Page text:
Debunking the Empty Block Attack

What is the Empty Block Attack?

The empty block attack is one where a majority of mining power would be directed at mining only empty blocks and rejecting non-empty blocks. These miners would essentially execute a soft-fork where all non-empty blocks would be rejected. Given that they have a majority of hashing power on the network, so the thinking goes, they will eventually get the longer chain even if other miners were to mine non-empty blocks. If only empty blocks are being mined, all activity on the network would stop and so, the thinking goes, Bitcoin would be killed.

Pool-based Majority is a Non-starter

Most mining power is gathered into pools and each pool operator competes with other pool operators for the business of mining equipment owners. If China were to somehow be able to take control of pools and execute this attack, most mining equipment owners would simply leave. Why? Because the pool mining empty blocks will generate less revenue than a pool mining normal blocks. Currently, the block subsidy is 6.25 BTC and fees are around 0.75 BTC. Using a pool outside of China (such as Slushpool) would give them 11% more revenue. In other words, they would have to give up 11% of revenue in a thin-margin business, a non-starter.

Direct Mining Equipment Acquisition is Really Hard

The other scenario is direct acquisition of the mining equipment. This, again, is not a cheap scenario. There are two ways a government can get their hands on mining equipment, either seizing it or producing it themselves.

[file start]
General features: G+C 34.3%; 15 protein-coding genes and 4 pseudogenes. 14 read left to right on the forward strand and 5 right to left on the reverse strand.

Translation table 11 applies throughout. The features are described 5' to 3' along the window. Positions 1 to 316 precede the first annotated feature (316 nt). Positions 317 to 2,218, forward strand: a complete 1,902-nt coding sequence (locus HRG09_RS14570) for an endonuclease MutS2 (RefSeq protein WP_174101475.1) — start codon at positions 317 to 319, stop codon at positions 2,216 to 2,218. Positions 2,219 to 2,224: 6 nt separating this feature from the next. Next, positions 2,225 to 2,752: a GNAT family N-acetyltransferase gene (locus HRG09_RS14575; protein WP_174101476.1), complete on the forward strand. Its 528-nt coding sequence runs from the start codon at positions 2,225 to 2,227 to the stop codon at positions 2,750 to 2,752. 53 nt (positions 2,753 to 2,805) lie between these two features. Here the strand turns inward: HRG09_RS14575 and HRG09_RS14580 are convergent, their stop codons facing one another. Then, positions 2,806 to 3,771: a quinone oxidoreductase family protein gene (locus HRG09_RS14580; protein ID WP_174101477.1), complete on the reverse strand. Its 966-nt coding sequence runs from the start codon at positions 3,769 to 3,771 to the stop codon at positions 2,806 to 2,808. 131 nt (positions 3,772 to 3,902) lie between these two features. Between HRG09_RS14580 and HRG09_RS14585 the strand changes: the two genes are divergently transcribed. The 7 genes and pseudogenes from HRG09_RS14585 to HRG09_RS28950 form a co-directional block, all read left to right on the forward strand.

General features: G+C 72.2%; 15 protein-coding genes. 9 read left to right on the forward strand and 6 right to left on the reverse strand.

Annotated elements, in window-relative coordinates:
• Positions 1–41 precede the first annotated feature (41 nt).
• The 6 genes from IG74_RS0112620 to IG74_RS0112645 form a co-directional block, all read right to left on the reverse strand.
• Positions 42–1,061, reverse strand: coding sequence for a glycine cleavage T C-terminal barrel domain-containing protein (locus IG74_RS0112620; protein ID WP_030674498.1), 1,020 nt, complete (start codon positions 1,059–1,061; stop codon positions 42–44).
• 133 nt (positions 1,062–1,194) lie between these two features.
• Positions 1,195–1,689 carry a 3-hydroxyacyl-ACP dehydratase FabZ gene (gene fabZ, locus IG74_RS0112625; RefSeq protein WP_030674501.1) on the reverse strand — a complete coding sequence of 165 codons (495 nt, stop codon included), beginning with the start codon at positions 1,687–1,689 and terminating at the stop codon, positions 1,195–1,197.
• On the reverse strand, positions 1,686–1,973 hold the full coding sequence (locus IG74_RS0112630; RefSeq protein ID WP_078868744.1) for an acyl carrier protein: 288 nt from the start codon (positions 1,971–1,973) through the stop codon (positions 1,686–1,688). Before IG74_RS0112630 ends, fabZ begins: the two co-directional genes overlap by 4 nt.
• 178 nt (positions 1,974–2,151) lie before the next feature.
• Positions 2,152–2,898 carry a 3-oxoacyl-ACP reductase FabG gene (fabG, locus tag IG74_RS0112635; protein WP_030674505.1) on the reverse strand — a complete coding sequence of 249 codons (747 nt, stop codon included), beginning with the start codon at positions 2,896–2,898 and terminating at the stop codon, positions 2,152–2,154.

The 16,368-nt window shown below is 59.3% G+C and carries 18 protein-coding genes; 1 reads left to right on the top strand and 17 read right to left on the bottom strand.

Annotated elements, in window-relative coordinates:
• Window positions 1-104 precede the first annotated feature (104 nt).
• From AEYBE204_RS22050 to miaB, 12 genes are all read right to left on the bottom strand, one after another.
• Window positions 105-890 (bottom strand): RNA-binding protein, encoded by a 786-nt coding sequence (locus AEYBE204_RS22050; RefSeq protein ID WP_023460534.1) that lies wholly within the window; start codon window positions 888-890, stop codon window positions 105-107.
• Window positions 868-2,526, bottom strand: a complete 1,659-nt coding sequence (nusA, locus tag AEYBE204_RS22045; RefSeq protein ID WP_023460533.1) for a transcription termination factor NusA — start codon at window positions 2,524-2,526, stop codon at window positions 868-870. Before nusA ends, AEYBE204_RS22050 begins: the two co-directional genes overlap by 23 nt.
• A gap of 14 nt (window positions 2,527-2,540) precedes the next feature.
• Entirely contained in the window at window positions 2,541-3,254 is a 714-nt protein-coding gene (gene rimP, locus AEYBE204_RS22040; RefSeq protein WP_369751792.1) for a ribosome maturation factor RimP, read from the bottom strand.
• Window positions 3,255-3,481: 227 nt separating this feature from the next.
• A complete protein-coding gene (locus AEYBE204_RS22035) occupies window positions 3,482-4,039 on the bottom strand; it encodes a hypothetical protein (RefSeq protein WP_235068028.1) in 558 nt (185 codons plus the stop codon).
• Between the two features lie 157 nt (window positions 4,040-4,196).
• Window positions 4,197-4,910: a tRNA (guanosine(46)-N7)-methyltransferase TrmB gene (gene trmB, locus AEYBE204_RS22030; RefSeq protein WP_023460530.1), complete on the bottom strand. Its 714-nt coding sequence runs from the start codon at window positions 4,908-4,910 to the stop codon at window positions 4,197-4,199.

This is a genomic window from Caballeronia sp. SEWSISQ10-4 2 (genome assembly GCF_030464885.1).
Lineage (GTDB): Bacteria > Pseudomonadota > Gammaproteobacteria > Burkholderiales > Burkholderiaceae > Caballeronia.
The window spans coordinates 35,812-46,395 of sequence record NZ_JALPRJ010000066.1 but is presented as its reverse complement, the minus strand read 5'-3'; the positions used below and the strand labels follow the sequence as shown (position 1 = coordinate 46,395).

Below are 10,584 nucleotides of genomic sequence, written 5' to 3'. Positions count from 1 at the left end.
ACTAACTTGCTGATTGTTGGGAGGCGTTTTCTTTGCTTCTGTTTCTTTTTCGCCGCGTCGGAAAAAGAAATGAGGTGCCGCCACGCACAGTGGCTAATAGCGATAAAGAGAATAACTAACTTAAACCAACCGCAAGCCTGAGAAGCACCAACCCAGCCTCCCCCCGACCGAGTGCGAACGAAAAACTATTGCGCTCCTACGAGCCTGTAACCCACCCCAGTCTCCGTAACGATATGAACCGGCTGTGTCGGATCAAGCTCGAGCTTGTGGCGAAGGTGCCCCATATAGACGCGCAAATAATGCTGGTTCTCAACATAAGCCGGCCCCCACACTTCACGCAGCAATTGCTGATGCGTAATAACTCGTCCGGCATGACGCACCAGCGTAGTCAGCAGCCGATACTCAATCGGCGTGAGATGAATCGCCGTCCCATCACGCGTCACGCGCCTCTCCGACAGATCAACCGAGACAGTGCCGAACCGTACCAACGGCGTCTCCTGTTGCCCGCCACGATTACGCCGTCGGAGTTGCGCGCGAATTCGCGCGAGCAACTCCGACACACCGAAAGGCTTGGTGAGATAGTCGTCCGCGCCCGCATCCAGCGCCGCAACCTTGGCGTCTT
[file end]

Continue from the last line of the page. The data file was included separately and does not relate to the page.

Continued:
What happens if a Country has Majority Hash Rate

But let’s leave aside this concern and give the Bitcoin critics the advantage here. Suppose a country somehow manages to get 51% of the mining hash power, whether through manufacturing it themselves,buying or seizing it on the market. What would happen then?

Empty vs. Normal Chain War

At this point, Bitcoin would fork: one empty blockchain and one normal blockchain. The normal one would have transactions but less hashing power, so would run slower. The empty one would have no transactions but more hashing power so would run faster. They would be separate chains and every economically significant node would follow the normal blockchain as it’s the only one that’s actually processing transactions.


Given all of these realities, a nation-state would have to weigh out these scenarios and determine if it’s worth it. Even with unlimited money, which they don’t have, and majority control of new mining equipment manufacturing world-wide, which is highly unlikely, the probability of failure, that of a decentralized minority forming, is really high. Make no mistake, a failure of this magnitude would be a massive black eye to their reputation and prestige at home and abroad. This is the sort of humiliation that government officials avoid at all costs.



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Jimmy Song

Jimmy Song


Bitcoin Educator, Developer and Entrepreneur. Book: PGP Fingerprint: C1D7 97BE 7D10 5291 228C D70C FAA6 17E3 2679 E455